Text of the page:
Background imageBacteria Collection: E. coli bacteria

E. coli bacteria
False-colour transmission electron micrograph of the bacterium Escherichia coli, a normal inhabitant of the human intestine

Background imageBacteria Collection: Staphylococcus aureus bacteria

Staphylococcus aureus bacteria
Staphylococcus aureus. Coloured Scanning Electron Micrograph (SEM) of Staphylococcus aureus bacteria. These Gram-positive bacteria cause skin infections

Background imageBacteria Collection: Yoghurt bacteria

Yoghurt bacteria. Coloured scanning electron micrograph (SEM) of the bacteria Streptococcus thermophilus (spherical) and Lactobacillus bulgar- icus (rod-shaped) in live yoghurt. S

Background imageBacteria Collection: E. coli bacteria, SEM

E. coli bacteria, SEM
E. coli bacteria. Coloured scanning electron micrograph (SEM) of Escherichia coli bacteria (purple) taken from the small intestine of a child. E

Background imageBacteria Collection: Pseudomonas aeruginosa bacteria, SEM

Pseudomonas aeruginosa bacteria, SEM
Pseudomonas aeruginosa bacteria, coloured scanning electron micrograph (SEM). These Gram-negative rod-shaped bacteria are found in soil and water, and as normal flora in the human intestine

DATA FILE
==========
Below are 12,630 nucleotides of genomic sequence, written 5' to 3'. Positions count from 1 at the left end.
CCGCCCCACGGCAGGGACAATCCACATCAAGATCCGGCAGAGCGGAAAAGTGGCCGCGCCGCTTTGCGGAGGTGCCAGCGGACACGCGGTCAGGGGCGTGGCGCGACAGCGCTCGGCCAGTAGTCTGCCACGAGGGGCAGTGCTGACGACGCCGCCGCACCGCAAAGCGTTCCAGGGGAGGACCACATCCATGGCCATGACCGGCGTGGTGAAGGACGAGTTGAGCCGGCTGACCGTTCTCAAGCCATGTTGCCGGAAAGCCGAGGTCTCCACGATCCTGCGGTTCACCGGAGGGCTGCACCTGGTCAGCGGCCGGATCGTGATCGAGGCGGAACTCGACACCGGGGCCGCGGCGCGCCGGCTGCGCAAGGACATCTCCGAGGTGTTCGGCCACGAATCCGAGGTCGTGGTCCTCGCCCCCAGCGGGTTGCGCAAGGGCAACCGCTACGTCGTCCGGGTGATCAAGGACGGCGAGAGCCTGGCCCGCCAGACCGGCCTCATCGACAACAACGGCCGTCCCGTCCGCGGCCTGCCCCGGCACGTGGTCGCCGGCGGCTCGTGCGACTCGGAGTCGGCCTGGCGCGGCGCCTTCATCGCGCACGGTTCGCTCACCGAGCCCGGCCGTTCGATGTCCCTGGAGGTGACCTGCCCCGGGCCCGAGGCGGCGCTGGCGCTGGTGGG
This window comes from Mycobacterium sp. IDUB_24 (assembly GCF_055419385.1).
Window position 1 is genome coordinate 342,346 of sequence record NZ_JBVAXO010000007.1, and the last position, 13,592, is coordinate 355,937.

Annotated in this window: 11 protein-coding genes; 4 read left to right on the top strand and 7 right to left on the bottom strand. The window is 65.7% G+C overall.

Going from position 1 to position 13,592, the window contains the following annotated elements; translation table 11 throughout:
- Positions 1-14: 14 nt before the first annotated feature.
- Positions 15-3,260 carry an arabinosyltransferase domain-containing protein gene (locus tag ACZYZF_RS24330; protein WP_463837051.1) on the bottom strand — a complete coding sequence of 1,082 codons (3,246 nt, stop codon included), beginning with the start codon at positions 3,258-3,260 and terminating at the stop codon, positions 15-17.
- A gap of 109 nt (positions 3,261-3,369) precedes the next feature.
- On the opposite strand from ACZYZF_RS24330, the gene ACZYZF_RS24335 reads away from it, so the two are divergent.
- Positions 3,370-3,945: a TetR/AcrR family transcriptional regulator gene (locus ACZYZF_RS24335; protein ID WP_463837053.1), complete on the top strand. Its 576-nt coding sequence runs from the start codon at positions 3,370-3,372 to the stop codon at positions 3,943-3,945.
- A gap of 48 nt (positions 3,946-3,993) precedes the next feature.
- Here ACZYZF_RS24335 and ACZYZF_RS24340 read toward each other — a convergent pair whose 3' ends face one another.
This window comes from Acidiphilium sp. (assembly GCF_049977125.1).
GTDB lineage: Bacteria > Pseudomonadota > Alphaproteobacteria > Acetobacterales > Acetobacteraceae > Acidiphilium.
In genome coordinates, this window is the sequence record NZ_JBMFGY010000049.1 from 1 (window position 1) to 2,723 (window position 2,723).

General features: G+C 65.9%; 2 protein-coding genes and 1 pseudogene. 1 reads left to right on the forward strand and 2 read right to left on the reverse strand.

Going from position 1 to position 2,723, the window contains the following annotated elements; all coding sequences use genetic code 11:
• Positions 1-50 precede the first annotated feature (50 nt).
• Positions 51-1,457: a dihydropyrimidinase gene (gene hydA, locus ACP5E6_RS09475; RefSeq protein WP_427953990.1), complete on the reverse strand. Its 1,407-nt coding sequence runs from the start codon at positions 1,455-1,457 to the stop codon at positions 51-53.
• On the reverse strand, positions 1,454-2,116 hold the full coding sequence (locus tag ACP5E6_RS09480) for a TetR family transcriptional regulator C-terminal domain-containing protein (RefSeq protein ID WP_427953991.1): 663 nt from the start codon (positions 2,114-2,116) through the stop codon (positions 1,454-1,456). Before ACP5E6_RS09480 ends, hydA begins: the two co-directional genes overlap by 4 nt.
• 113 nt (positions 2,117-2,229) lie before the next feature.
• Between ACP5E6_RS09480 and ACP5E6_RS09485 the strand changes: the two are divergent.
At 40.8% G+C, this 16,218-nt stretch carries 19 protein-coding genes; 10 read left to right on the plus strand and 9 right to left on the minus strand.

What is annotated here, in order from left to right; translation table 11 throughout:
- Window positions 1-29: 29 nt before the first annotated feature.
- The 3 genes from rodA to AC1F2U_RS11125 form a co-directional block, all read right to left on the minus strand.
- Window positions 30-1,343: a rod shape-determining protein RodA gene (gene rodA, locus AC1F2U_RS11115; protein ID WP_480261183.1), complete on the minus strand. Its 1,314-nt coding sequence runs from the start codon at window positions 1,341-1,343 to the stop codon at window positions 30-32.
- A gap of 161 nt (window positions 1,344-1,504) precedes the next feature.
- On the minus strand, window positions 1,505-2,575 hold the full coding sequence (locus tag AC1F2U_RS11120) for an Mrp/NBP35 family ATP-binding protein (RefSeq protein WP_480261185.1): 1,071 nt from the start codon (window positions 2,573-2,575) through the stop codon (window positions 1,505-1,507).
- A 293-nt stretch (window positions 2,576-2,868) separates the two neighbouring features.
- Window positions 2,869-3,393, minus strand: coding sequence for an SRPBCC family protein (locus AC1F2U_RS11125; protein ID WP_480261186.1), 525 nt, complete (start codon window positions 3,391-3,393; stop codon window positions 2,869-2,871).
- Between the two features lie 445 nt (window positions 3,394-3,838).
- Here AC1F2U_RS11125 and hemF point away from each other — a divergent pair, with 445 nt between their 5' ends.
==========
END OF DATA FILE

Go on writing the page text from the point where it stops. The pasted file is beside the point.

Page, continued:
Background imageBacteria Collection: E. coli bacterium, TEM

E. coli bacterium, TEM
E. coli bacterium, coloured transmission electron micrograph (TEM). E. coli are Gram-negative rod-shaped bacteria that are part of the normal flora of the human gut

Background imageBacteria Collection: MRSA resistant Staphylococcus bacteria

MRSA resistant Staphylococcus bacteria
MRSA: resistant Staphylococcus bacteria. Coloured transmission electron micrograph (TEM) of a deadly cluster of MRSA Staphylococcus aureus bacteria

Background imageBacteria Collection: Macro Photograph: Patterns of Paenibacillus bacteria on petri dish - C type (chiral)

Macro Photograph: Patterns of Paenibacillus bacteria on petri dish - C type (chiral)
LRDS-218 Macro Photograph: Patterns of Paenibacillus bacteria on petri dish - C type (chiral) magnification x25 (A4 size: 29.7 cm width)

Background imageBacteria Collection: Protozoa, a single-celled organism that feeds by scavenging for particles

Protozoa, a single-celled organism that feeds by scavenging for particles and other microorganisms, such as bacteria, or by absorbing nutrients from their environment

Background imageBacteria Collection: Bacterial meningitis, MRI scan